The receipt is perfect. I didn’t change a thing and it worked perfectly the first time. If you’re a cacio e pepe novice like I was I highly recommend reading the article beforehand just to understand the elements of the dish better. And I can’t stress enough how important the quality of the ingredients are; buy some good dried pasta (I love de Cecco) and some really nice pecorino ( I got mine from Natoora) and your finished dish will be just as nice as the one you had in Rome on your holiday.

IMG_8615.JPG

Cacio e pepe, serves 2

Adapted from Felicity Cloake’s recipe.

2 tsp black peppercorns

200 g spaghetti 

80 g pecorino romano, at room temperature, finely grated 

Toast the peppercorns in a very hot, dry pan then roughly crush with a pestle and mortar.

Bring a wide shallow pan of well-salted water to the boil, then add the pasta; it should be covered but not by much. Stir occasionally during cooking and, five minutes into the cooking time, scoop out 250 ml water into a wide bowl to allow it to cool slightly.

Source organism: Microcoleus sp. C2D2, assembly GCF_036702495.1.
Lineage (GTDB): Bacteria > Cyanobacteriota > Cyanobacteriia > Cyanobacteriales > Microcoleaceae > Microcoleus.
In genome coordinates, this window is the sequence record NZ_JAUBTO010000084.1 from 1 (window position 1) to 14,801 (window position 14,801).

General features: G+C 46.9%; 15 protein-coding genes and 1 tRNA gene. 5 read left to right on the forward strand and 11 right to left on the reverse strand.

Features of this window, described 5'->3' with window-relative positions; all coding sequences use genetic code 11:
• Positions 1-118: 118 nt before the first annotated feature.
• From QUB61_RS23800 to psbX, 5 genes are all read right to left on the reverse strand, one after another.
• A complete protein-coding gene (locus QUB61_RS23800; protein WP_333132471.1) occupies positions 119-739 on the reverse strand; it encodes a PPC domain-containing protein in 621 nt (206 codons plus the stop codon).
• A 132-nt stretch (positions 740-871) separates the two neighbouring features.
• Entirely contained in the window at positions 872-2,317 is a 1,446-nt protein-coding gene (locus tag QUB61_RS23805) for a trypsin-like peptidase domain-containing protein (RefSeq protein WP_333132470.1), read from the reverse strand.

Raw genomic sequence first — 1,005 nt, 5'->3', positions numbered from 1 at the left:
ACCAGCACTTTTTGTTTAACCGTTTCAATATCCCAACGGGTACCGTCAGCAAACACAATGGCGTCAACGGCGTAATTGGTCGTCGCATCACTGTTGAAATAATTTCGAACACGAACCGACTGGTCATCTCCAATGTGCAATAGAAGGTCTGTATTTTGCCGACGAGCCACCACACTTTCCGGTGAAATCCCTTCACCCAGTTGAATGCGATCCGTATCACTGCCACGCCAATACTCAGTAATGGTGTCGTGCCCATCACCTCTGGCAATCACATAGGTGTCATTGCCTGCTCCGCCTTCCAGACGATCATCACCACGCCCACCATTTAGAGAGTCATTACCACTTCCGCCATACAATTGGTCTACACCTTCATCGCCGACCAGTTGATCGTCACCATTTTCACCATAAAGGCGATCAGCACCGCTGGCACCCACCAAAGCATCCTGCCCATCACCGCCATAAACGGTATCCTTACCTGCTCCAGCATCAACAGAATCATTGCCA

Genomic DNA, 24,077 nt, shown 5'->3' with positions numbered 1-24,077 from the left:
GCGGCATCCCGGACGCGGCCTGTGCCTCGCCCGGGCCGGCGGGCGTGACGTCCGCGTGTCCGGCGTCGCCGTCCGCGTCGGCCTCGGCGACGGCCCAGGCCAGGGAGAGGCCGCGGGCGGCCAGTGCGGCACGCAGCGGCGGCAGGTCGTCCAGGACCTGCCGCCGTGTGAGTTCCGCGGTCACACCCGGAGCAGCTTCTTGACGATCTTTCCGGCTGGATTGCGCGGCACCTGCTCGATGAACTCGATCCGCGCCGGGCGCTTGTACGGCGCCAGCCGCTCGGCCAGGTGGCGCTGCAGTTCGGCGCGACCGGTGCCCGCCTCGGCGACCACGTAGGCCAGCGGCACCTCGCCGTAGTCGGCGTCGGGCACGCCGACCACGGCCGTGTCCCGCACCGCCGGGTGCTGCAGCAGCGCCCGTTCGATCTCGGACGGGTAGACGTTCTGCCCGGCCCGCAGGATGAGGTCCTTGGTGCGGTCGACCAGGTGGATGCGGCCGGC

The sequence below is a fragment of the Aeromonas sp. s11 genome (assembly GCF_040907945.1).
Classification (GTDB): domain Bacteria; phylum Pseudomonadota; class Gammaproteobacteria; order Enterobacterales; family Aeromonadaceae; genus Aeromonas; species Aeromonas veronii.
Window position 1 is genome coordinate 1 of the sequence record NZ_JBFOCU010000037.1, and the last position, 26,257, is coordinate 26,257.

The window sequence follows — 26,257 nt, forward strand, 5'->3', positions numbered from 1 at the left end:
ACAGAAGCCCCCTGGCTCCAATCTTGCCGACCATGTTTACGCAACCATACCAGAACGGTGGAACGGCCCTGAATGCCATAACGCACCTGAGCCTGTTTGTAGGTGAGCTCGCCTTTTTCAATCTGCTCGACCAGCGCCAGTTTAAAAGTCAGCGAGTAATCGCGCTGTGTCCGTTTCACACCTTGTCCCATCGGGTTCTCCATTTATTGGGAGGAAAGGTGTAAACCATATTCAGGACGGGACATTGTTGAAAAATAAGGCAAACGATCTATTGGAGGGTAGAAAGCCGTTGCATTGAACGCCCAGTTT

Drain the pasta and leave it to cool for a minute. Meanwhile, put the cheese and most of the pepper in a large, heavy bowl or pan and beat in some of the pasta water very gradually to make first a paste, and then a sauce the consistency of bechamel. Add the pasta and toss furiously while adding enough of the water to make a sauce that coats each strand of spaghetti.

Divide between warm bowls, sprinkle over a little more pepper, and serve immediately.

 

Wild garlic pesto

rlp2